Blur

All the People: Live in Hyde Park

  • AllMusic Rating
    7
  • User Ratings (0)
  • Your Rating

AllMusic Review by

Usually, a six-year gap in activity isn’t long enough to qualify a band for reunion status -- that’s just one year longer than it took the Stone Roses to record a second album -- but in Blur’s case, their 2003 album Think Tank felt more like a coda than a conclusion, arriving several years after guitarist Graham Coxon left in a storm of bad blood. Instead of carrying on with the name, Damon Albarn pursued Gorillaz and the Good, the Bad & the Queen while Coxon carved out a career as an indie popster, Alex James retired to a farm to make cheese, and Dave Rowntree unsuccessfully ran for office. Absence makes the heart grow fonder, at least for certain fans and bandmates, so Blur kissed and made up for a quick summer reunion tour in 2009, playing only their beloved England and going no further than that. Even the double-disc live souvenir All the People: Blur Live in Hyde Park July 2 2009 didn’t appear outside of the U.K., and the album reveals that Blur’s playlist was also Brit-centric, a virtual riposte to the Brit-pop-shunning compilation Midlife that accompanied the summer reunion. In Hyde Park, Blur leaned heavily on their classic mid-period -- no less than eight songs from Parklife surface, another five from Modern Life Is Rubbish -- but whatever nostalgic bent there may be is undercut by a ferocious, aggressive performance that turns even “Country House” into a muscular stomp. It’s good to hear that the reunited Blur can still threaten to careen out of control just as they did in their peak -- “Song 2,” “Parklife,” and “Jubilee” are manic, while “Popscene” almost flies off the rails -- but there’s also no disguising this is an older band, with Albarn’s voice sounding deep and gravelly, threatening to go short of breath at times. Damon also underscores the band's advancing age by needlessly updating his lyrics -- “love in the ‘90s/was paranoid,” “and the mind gets dirty/as you get closer/to 50” -- but that’s kind of the point of this whole weird reunion: it’s designed as clear-eyed nostalgia, a one-time thing with an explicit expiration date. It may be a load of fun, but it’s clear from Albarn’s barking command that he has no interest in these good times lasting any longer than necessary.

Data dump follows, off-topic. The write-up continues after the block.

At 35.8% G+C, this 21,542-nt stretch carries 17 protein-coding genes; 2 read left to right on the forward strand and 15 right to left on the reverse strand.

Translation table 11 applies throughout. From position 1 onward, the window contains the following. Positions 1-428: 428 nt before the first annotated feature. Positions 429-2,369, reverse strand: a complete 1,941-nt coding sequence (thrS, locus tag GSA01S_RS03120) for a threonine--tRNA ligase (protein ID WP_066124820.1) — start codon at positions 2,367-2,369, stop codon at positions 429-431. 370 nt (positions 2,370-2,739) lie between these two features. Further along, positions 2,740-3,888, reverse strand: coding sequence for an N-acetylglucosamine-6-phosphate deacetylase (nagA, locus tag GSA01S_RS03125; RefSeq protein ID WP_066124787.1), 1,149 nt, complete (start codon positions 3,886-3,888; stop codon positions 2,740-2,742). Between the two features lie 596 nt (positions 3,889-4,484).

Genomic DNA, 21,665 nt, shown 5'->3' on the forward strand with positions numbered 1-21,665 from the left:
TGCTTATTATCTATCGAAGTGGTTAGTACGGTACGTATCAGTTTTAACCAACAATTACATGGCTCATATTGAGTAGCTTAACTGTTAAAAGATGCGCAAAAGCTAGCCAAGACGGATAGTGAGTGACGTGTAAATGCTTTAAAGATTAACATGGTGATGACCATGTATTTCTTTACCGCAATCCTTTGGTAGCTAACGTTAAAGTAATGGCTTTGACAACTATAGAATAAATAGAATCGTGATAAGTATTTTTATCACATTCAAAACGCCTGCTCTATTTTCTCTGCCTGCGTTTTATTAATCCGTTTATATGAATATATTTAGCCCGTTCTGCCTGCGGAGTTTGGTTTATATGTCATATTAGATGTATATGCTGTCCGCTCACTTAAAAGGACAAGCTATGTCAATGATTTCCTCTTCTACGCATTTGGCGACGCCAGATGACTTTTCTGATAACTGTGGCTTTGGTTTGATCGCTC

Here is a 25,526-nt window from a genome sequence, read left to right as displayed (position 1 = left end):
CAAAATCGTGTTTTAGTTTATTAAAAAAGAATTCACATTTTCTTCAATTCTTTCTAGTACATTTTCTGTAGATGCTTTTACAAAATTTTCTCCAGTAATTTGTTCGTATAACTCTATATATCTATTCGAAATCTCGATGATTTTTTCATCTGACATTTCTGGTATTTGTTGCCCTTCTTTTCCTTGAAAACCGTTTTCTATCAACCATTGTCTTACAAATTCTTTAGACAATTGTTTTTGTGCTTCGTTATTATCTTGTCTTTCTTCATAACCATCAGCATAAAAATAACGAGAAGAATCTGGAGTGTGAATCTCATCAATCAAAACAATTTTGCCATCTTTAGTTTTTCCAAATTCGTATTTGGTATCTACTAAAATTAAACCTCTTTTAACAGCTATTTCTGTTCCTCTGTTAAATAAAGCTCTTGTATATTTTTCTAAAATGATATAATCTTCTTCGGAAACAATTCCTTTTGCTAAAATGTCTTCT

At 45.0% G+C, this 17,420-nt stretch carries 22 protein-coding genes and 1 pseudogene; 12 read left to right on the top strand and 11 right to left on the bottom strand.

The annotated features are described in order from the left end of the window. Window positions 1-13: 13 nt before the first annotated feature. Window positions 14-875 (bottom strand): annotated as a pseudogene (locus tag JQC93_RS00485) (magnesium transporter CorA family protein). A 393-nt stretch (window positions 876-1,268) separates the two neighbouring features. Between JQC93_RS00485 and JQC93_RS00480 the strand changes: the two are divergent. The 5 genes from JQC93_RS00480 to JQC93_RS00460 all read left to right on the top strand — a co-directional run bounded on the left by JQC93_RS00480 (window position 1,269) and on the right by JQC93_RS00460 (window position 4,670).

blue highlight denotes track pick